Generating References in Naturalistic Face‐to‐Face and Phone‐Mediated Dialog Settings

Topics in Cognitive Science 8 (4):796-818 (2016)

Abstract
During dialog, references are presented, accepted, and potentially reused. Two experiments were conducted to examine reuse in a naturalistic setting. In Experiment 1, where the participants interacted face to face, self-presented references and references accepted through verbatim repetition were reused more. Such biases persisted after the end of the interaction. In Experiment 2, where the participants interacted over the phone, reference reuse mainly depended on whether the participant could see the landmarks being referred to, although this bias seemed to be only transient. Consistent with the memory-based approach to dialog, these results shed light on how differences in accessibility in memory affect the unfolding of the interaction.
Keywords Dialog  Naturalistic experimental settings  Common ground  Mediated communication  Accessibility in memory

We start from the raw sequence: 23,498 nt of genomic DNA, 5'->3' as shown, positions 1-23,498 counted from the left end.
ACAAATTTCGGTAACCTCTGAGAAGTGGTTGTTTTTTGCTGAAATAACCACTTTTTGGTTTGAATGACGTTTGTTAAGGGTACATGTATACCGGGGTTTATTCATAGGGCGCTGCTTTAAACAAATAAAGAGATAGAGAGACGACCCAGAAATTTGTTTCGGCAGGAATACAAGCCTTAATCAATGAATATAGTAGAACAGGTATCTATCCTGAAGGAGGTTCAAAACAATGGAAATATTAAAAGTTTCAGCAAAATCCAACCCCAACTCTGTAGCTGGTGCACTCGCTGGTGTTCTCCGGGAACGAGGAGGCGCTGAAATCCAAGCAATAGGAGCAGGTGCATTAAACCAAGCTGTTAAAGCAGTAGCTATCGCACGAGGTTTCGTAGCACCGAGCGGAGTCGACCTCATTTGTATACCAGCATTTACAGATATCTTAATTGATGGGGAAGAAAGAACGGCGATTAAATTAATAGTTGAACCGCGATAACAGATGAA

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DOI 10.1111/tops.12218
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Toward a Mechanistic Psychology of Dialogue.Martin J. Pickering & Simon Garrod - 2004 - Behavioral and Brain Sciences 27 (2):169-190.
Definite Knowledge and Mutual Knowledge.Herbert H. Clark & Catherine R. Marshall - 1981 - In Aravind K. Joshi, Bonnie L. Webber & Ivan A. Sag (eds.), Elements of Discourse Understanding. Cambridge, UK: Cambridge University Press. pp. 10–63.
Why is Conversation so Easy?Simon Garrod & Martin J. Pickering - 2004 - Trends in Cognitive Sciences 8 (1):8-11.

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